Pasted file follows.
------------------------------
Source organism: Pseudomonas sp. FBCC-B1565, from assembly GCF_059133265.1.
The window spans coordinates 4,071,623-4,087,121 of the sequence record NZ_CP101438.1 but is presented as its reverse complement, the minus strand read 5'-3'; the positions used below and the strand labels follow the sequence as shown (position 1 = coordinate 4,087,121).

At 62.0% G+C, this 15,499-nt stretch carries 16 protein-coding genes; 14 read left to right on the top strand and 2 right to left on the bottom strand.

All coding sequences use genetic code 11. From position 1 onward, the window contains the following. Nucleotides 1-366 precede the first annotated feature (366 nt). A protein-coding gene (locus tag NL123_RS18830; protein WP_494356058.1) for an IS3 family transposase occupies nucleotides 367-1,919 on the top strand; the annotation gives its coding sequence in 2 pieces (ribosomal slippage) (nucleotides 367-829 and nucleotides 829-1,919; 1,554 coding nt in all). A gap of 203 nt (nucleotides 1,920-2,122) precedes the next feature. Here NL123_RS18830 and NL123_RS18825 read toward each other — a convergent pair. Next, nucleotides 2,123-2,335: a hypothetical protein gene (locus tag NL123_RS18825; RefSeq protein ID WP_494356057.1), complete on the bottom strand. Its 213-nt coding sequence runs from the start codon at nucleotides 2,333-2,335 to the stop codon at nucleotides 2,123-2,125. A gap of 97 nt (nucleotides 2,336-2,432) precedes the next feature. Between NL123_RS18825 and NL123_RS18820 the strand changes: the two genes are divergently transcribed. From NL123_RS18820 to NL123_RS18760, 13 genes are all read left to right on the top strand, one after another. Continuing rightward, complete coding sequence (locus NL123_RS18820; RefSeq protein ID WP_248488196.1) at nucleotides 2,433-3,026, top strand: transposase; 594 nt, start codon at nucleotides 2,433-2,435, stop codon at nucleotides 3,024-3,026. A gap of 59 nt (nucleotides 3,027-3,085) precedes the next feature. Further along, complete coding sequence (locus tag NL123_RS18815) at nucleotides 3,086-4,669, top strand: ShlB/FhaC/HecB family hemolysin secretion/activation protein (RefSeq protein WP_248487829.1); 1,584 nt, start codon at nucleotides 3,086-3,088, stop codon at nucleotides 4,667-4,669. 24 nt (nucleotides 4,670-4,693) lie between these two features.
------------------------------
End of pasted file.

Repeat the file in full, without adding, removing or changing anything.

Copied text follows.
Source organism: Pseudomonas sp. FBCC-B1565, from assembly GCF_059133265.1.
The window spans coordinates 4,071,623-4,087,121 of the sequence record NZ_CP101438.1 but is presented as its reverse complement, the minus strand read 5'-3'; the positions used below and the strand labels follow the sequence as shown (position 1 = coordinate 4,087,121).

At 62.0% G+C, this 15,499-nt stretch carries 16 protein-coding genes; 14 read left to right on the top strand and 2 right to left on the bottom strand.

All coding sequences use genetic code 11. From position 1 onward, the window contains the following. Nucleotides 1-366 precede the first annotated feature (366 nt). A protein-coding gene (locus tag NL123_RS18830; protein WP_494356058.1) for an IS3 family transposase occupies nucleotides 367-1,919 on the top strand; the annotation gives its coding sequence in 2 pieces (ribosomal slippage) (nucleotides 367-829 and nucleotides 829-1,919; 1,554 coding nt in all). A gap of 203 nt (nucleotides 1,920-2,122) precedes the next feature. Here NL123_RS18830 and NL123_RS18825 read toward each other — a convergent pair. Next, nucleotides 2,123-2,335: a hypothetical protein gene (locus tag NL123_RS18825; RefSeq protein ID WP_494356057.1), complete on the bottom strand. Its 213-nt coding sequence runs from the start codon at nucleotides 2,333-2,335 to the stop codon at nucleotides 2,123-2,125. A gap of 97 nt (nucleotides 2,336-2,432) precedes the next feature. Between NL123_RS18825 and NL123_RS18820 the strand changes: the two genes are divergently transcribed. From NL123_RS18820 to NL123_RS18760, 13 genes are all read left to right on the top strand, one after another. Continuing rightward, complete coding sequence (locus NL123_RS18820; RefSeq protein ID WP_248488196.1) at nucleotides 2,433-3,026, top strand: transposase; 594 nt, start codon at nucleotides 2,433-2,435, stop codon at nucleotides 3,024-3,026. A gap of 59 nt (nucleotides 3,027-3,085) precedes the next feature. Further along, complete coding sequence (locus tag NL123_RS18815) at nucleotides 3,086-4,669, top strand: ShlB/FhaC/HecB family hemolysin secretion/activation protein (RefSeq protein WP_248487829.1); 1,584 nt, start codon at nucleotides 3,086-3,088, stop codon at nucleotides 4,667-4,669. 24 nt (nucleotides 4,670-4,693) lie between these two features.